CBS Sports’ Jon Heyman brings word on the budding market for Bobby Abreu, who was released by the Angels last week:
Abreu is still earning his $9 million salary this year from Anaheim, so he’s likely to sign where the most amount of playing time is available. And where he might have a shot at making a late run in October.
The 38-year-old was batting just .208/.259/.333 in 27 plate appearances for the Halos this season. A few miles northwest in Chavez Revine he would likely function as part-time left fielder (and regular pinch-hitter). The Dodgers currently sit alone atop the National League West standings with an impressive 17-8 record.
UPDATE, 9:23 PM: FOX Sports’ Jon Paul Morosi reports that the Dodgers and Abreu are “nearing” a deal.
Marc Topkin of the Tampa Bay Times reports that the Rays and free agent reliever Shawn Tolleson are close to finalizing a contract.
Tolleson, who turns 29 years old on Thursday, had an ugly 2016 season, finishing with a 7.68 ERA and a 29/10 K/BB ratio in 36 1/3 innings. He was one of the Rangers’ best relievers in the two seasons prior to that, however, which included saving 35 games in 2015.
It’s not known yet what kind of contract the two sides are negotiating. It could be a minor league contract with an invitation to spring training, a non-guaranteed major league contract, or a guaranteed major league contract.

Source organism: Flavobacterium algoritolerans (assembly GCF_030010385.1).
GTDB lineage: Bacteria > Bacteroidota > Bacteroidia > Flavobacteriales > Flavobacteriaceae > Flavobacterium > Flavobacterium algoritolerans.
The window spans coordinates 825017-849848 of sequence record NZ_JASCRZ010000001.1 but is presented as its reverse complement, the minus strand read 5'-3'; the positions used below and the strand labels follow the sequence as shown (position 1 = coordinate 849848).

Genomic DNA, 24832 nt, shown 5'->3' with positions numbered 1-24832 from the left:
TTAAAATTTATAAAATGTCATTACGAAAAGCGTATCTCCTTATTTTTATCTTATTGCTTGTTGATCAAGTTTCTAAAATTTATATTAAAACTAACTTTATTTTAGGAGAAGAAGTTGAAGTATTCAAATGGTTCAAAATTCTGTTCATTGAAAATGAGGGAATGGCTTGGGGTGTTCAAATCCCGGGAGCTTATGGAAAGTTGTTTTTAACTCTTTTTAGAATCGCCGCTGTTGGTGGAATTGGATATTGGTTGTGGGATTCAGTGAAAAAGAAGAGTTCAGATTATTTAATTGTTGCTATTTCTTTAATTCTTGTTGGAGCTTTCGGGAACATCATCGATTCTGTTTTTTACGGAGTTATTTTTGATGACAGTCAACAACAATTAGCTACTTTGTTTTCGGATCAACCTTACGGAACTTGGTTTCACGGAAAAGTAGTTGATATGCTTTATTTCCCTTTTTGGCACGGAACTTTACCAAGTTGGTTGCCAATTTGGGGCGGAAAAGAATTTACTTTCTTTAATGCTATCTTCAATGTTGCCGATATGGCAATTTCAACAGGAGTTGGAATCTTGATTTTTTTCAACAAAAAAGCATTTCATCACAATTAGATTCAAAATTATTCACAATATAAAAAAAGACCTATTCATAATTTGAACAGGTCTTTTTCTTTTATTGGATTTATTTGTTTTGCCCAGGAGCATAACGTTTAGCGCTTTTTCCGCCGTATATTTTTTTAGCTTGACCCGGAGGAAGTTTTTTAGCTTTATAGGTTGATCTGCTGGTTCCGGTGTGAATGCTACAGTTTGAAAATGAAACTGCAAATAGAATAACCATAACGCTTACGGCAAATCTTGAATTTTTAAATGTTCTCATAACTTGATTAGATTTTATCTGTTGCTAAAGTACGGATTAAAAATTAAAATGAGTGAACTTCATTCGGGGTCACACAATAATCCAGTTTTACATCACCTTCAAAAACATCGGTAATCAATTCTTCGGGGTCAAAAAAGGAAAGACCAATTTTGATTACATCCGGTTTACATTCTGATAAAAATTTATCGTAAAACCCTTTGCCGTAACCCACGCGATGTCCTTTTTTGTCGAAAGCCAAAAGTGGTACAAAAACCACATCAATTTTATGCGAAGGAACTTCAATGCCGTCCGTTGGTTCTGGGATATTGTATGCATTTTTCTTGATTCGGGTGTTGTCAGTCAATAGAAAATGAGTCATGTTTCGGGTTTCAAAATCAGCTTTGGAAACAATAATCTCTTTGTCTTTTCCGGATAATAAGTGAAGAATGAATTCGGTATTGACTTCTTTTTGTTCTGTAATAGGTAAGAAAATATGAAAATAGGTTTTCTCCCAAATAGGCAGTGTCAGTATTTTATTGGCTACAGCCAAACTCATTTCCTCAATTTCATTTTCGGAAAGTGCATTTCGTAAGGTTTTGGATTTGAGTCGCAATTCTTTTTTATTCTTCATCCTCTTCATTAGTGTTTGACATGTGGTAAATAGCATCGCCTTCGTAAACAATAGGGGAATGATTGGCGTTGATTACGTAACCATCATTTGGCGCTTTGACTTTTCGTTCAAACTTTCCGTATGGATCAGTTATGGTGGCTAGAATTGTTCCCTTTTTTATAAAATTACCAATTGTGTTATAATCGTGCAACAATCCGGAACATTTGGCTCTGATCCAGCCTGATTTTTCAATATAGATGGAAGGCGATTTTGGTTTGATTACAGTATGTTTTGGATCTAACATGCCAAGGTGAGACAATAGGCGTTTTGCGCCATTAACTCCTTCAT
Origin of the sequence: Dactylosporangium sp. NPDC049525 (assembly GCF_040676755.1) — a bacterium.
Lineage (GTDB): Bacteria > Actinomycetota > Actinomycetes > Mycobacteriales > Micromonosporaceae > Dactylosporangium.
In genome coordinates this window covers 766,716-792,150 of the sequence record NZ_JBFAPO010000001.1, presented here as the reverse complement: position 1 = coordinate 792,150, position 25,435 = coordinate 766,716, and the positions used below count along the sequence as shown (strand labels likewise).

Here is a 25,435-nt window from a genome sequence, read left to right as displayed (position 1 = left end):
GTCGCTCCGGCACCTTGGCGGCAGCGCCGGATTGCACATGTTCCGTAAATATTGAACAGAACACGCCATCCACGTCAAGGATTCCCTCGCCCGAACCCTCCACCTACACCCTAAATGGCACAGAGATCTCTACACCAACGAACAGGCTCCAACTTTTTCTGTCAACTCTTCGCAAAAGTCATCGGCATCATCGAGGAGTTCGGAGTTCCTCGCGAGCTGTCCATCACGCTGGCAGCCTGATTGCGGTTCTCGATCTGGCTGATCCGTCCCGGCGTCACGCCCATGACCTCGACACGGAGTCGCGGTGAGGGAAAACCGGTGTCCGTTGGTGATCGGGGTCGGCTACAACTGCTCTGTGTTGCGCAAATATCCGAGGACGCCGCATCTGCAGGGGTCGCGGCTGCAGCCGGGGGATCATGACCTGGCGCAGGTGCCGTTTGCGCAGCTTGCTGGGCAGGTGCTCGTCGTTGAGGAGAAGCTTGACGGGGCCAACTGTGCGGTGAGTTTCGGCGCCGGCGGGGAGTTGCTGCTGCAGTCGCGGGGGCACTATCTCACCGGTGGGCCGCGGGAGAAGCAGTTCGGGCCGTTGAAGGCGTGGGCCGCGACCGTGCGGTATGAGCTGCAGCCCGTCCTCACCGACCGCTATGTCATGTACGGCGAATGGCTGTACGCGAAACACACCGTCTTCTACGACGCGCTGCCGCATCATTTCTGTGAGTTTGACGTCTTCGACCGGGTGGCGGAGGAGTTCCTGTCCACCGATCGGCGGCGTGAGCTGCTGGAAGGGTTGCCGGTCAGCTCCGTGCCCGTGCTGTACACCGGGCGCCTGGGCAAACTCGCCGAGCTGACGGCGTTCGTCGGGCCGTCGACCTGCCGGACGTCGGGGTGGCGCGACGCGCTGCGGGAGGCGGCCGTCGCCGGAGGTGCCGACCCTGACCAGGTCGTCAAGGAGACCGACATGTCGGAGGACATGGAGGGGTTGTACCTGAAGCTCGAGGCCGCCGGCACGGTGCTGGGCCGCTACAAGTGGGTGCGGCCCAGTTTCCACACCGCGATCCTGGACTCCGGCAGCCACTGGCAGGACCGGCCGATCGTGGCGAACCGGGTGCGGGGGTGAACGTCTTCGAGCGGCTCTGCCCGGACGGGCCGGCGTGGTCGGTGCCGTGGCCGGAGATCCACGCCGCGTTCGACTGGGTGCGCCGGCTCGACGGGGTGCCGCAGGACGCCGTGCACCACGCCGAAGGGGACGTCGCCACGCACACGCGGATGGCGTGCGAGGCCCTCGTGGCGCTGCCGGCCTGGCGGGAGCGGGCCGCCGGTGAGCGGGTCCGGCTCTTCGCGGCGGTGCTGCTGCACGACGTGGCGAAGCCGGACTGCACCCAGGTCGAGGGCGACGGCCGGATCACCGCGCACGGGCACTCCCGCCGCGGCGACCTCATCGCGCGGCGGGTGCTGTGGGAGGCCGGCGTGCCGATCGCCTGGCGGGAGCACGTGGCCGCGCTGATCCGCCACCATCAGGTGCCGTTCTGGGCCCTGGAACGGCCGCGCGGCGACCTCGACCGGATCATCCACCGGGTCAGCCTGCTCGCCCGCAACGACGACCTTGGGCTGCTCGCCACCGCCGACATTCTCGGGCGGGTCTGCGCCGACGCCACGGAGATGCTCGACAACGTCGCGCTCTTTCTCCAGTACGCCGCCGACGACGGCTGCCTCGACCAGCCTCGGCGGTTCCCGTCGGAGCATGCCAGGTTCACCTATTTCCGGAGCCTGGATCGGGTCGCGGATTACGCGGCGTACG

The big presidential pardon news today concerns the commutation of Chelsea Manning’s sentence. We’ll leave that aside. For our purposes, know that someone in the world of baseball was pardoned: Willie McCovey.
Yes, Hall of Famer Willie McCovey, who in 1995 pleaded guilty to income tax fraud related to the non-reporting of income received from memorabilia and autograph shows. Duke Snider pleaded guilty alongside McCovey. They were given two years probation and fines of $5,000. Snider died in 2011. McCovey still works with the San Francisco Giants as a senior advisor and goodwill ambassador.
President Obama’s release of McCovey’s pardon was pretty succinct. But it’s enough to scrub the record of one of the greatest sluggers of all time.